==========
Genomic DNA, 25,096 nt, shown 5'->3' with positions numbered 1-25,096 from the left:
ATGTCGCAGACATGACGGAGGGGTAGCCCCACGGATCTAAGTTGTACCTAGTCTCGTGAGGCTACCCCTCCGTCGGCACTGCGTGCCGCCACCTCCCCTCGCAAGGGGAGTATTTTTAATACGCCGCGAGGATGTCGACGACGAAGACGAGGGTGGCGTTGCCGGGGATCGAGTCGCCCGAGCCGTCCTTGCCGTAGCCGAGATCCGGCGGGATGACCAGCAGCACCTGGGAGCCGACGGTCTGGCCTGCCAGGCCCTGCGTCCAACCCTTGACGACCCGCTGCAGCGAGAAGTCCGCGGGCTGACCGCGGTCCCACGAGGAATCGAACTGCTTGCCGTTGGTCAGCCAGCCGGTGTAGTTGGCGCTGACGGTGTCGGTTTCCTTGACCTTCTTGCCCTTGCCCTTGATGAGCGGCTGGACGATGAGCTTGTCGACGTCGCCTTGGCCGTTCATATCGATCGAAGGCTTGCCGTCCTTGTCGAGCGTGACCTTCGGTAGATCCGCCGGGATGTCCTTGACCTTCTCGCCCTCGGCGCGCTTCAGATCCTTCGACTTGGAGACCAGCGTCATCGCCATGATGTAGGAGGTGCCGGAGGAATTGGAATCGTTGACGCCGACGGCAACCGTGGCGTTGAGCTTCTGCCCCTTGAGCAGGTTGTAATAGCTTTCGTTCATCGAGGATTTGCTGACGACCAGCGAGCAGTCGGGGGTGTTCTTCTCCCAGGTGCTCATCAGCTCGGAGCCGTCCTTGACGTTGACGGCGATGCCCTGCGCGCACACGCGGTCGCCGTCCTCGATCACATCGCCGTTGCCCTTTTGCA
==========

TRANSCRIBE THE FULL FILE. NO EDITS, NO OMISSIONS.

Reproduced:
Genomic DNA, 25,096 nt, shown 5'->3' with positions numbered 1-25,096 from the left:
ATGTCGCAGACATGACGGAGGGGTAGCCCCACGGATCTAAGTTGTACCTAGTCTCGTGAGGCTACCCCTCCGTCGGCACTGCGTGCCGCCACCTCCCCTCGCAAGGGGAGTATTTTTAATACGCCGCGAGGATGTCGACGACGAAGACGAGGGTGGCGTTGCCGGGGATCGAGTCGCCCGAGCCGTCCTTGCCGTAGCCGAGATCCGGCGGGATGACCAGCAGCACCTGGGAGCCGACGGTCTGGCCTGCCAGGCCCTGCGTCCAACCCTTGACGACCCGCTGCAGCGAGAAGTCCGCGGGCTGACCGCGGTCCCACGAGGAATCGAACTGCTTGCCGTTGGTCAGCCAGCCGGTGTAGTTGGCGCTGACGGTGTCGGTTTCCTTGACCTTCTTGCCCTTGCCCTTGATGAGCGGCTGGACGATGAGCTTGTCGACGTCGCCTTGGCCGTTCATATCGATCGAAGGCTTGCCGTCCTTGTCGAGCGTGACCTTCGGTAGATCCGCCGGGATGTCCTTGACCTTCTCGCCCTCGGCGCGCTTCAGATCCTTCGACTTGGAGACCAGCGTCATCGCCATGATGTAGGAGGTGCCGGAGGAATTGGAATCGTTGACGCCGACGGCAACCGTGGCGTTGAGCTTCTGCCCCTTGAGCAGGTTGTAATAGCTTTCGTTCATCGAGGATTTGCTGACGACCAGCGAGCAGTCGGGGGTGTTCTTCTCCCAGGTGCTCATCAGCTCGGAGCCGTCCTTGACGTTGACGGCGATGCCCTGCGCGCACACGCGGTCGCCGTCCTCGATCACATCGCCGTTGCCCTTTTGCA